But the hard truth, which the Obis of this world cannot obliterate, is that the man who won the election is the current governor of Imo State, His Excellency, Senator Hope Uzodimma. At the end of the election, INEC, acting in collusion with PDP, placed him fourth with the erroneous belief that he would not have the locus to mount a legal challenge against the result as declared by the returning officer of INEC. Indeed, the question should be asked as to why INEC was in a hurry to declare Ihedioha winner of the election when it was obvious he did not satisfy the constitutional requirements to be so declared. Section 179(1)a of the Nigerian Constitution states that a person can be declared governor, if he receives the majority of yes votes as against the no votes, while 179(1)b, specifies in addition that the person must have scored not less than one-quarter of the votes cast at the election in each of at least two-thirds of all LGAs in the state. As at the time INEC declared Ihedioha winner of the election, he only met this constitutional requirement in 11 of the 27 LGAs of the state.
Two-thirds of 27 is 18. On that strength alone, in the eyes of the law, Ihedioha should never have been declared the winner and, legally speaking, he was never a governor of Imo State.
To put things in perspective, what was the prayer of Uzodimma at the tribunal, appeal court and the Supreme Court? He simply asked that the over 200,000 votes which were cast in his favour in 388 polling units in the state, but which were excluded from the results declared by INEC, be ascribed to him. He argued that, if those lawful votes were added to his tally of votes from other polling units in the state, he would and should be the rightful winner of the election. Mathematically, this would give him enough votes to move from the fourth position to the first position. Expectedly, Uzodimma tendered sufficient evidence at the tribunal to back up his claims. The police also produced duplicate copies of the said results to support and reinforce Uzodimma’s claim. Remarkably, INEC could not contradict the documents presented by Uzodimma and the police.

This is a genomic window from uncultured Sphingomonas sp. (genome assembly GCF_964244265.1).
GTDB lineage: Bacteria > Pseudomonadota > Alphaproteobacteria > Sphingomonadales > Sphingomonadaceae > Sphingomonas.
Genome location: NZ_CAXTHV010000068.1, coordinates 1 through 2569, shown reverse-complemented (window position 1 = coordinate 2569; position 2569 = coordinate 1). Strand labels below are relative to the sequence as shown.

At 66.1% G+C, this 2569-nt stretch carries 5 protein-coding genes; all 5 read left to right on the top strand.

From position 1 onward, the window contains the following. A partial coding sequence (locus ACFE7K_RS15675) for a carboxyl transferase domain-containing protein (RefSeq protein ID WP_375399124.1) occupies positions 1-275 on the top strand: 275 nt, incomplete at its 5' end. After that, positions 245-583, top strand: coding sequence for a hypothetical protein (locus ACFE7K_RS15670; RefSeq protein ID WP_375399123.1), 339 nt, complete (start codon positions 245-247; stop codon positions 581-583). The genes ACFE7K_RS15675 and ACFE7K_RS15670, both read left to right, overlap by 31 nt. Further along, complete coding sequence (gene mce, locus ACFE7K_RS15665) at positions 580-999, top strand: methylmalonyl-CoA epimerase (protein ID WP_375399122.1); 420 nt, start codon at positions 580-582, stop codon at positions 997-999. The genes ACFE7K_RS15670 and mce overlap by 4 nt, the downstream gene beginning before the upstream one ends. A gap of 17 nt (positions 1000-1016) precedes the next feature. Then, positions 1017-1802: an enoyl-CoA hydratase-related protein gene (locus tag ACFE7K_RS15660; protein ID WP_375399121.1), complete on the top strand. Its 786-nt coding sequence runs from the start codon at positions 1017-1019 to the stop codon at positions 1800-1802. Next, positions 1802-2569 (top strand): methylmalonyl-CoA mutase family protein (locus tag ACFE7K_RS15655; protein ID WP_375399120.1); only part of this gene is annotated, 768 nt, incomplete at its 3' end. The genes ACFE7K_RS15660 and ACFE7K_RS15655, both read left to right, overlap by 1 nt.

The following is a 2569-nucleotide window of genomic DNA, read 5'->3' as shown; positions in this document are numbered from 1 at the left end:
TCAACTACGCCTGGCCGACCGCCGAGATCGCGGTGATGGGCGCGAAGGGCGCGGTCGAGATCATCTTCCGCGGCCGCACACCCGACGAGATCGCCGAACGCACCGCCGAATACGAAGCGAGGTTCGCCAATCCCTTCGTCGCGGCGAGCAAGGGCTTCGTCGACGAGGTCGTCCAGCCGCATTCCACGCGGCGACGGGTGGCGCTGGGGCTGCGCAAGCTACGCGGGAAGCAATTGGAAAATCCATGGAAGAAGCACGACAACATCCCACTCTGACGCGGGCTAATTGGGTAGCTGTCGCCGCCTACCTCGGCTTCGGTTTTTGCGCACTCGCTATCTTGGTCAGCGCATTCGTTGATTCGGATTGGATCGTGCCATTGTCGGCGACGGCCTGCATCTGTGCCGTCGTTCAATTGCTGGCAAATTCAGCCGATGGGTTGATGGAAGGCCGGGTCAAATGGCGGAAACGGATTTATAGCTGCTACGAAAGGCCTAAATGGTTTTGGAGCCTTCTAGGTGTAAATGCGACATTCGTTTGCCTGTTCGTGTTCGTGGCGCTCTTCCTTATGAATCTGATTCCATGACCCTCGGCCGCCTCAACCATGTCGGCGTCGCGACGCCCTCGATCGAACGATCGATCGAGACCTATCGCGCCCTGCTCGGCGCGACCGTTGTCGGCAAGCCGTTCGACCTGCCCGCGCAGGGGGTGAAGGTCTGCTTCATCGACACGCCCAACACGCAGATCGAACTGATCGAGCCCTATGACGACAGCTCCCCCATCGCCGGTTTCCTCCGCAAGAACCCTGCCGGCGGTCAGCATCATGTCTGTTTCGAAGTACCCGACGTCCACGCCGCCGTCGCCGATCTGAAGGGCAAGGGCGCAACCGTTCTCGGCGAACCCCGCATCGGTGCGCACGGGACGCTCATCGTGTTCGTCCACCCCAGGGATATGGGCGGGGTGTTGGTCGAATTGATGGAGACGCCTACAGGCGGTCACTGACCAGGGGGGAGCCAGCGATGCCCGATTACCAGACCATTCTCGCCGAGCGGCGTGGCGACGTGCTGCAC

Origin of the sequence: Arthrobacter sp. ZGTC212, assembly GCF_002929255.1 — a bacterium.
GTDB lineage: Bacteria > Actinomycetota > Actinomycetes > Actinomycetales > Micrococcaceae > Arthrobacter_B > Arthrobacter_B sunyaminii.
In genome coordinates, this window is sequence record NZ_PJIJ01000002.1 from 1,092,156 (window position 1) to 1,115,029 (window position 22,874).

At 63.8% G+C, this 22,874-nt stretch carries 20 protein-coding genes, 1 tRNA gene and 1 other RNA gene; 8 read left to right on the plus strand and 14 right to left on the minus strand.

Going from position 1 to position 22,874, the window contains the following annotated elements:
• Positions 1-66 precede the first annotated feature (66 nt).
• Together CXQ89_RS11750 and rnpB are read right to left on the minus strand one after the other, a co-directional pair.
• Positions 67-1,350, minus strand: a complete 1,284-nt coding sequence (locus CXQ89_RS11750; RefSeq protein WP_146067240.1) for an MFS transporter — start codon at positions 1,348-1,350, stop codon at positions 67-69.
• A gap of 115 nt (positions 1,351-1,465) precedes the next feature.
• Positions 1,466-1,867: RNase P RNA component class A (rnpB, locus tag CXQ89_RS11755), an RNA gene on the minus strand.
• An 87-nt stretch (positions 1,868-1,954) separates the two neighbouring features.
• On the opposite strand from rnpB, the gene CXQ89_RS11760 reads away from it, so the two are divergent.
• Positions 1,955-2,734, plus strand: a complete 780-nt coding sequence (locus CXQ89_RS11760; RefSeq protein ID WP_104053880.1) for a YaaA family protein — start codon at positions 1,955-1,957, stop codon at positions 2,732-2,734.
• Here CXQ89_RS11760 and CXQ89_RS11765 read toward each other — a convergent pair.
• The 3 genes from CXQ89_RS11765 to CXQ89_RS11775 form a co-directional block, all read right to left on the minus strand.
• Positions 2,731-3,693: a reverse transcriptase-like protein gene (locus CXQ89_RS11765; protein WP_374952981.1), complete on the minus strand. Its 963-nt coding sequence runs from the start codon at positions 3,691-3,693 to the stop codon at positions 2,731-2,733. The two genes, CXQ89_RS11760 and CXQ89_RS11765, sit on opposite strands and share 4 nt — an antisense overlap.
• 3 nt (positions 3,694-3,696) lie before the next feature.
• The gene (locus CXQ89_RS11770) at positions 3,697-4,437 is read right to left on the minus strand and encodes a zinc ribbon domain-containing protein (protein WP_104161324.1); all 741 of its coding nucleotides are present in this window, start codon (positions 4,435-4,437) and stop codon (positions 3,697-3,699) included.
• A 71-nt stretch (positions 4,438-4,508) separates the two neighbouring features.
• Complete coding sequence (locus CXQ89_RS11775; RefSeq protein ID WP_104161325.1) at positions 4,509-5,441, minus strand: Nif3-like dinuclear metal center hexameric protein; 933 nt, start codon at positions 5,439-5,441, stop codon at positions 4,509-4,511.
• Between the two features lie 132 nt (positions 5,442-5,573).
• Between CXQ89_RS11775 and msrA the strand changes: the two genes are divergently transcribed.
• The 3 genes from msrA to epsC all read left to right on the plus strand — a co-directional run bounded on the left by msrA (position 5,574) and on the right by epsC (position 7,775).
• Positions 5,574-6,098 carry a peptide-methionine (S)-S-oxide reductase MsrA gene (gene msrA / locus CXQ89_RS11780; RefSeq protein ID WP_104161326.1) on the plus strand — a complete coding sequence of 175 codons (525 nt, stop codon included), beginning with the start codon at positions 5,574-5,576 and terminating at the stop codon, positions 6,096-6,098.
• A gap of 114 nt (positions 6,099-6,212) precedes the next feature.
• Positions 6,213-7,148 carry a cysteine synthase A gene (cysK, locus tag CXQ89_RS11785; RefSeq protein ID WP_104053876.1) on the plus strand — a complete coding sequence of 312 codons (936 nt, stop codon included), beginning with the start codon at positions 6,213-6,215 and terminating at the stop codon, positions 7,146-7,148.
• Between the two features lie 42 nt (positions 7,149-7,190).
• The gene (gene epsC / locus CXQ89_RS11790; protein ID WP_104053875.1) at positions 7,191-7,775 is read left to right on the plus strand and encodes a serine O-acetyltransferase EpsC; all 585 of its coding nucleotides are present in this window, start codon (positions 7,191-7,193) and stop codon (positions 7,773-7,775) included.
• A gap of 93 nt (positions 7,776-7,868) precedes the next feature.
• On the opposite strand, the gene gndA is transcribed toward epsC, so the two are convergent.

In spite of the convincing and weighty evidence presented by Uzodimma and the police, the tribunal, led by someone who came from a state with business relationship with Amanze Obi, refused to rule in Uzodimma’s favour. The Uzodimma camp took everything calmly and desisted from making disparaging comments against the tribunal chairman even when the ruling was leaked to PDP governors who were meeting in Port Harcourt a day before the judgement day.